The authors of this report reading as performance art. (Photo by Joe Vitale/New York Observer)

What It’s Like to Read Dates for On Kawara’s ‘One Million Years’ at the Guggenheim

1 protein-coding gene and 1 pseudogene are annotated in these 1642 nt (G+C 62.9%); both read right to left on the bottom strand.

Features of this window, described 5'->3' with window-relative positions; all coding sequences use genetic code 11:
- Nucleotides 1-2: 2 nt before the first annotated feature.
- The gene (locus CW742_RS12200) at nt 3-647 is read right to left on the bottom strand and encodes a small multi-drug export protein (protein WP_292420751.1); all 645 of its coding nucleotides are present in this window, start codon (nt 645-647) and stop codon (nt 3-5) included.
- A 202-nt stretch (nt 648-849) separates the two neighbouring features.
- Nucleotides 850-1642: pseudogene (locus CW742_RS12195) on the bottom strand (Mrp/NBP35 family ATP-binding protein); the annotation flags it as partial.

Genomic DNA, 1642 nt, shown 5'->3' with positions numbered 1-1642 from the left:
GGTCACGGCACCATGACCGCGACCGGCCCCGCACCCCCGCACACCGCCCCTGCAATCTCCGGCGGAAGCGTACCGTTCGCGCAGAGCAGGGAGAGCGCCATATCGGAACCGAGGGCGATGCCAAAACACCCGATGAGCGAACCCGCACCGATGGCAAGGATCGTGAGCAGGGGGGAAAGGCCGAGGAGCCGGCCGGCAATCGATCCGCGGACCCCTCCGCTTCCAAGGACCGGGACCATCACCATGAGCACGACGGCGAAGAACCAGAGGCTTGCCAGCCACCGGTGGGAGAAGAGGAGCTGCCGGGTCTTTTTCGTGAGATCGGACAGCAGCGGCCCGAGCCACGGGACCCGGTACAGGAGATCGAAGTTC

Today, the first full retrospective of the late conceptual art master On Kawara opens at the Guggenheim, gifting the city with a sprawling and dynamic—by turns profound, witty, swaggering, petty, neurotic, precise, and blissful—examination of time itself. The Guggenheim’s iconic spiral ramp is lined with Kawara’s date paintings, day after day, year after year, in addition to other documentary projects that charted his habits, wanderings, and thoughts. We took it all in, and it’s a joy to see all these different parts of his practice put together: massive date paintings completed in the days leading up to the moon landing, his obsessive daily postcards to John Baldessari and Dan Graham that say nothing but the time he woke up, maps of cities marked with the paths he walked, the lists of people he hung out with on a certain day, and his final works proclaiming “I AM STILL ALIVE,” until he stopped proclaiming that, because he wasn’t.

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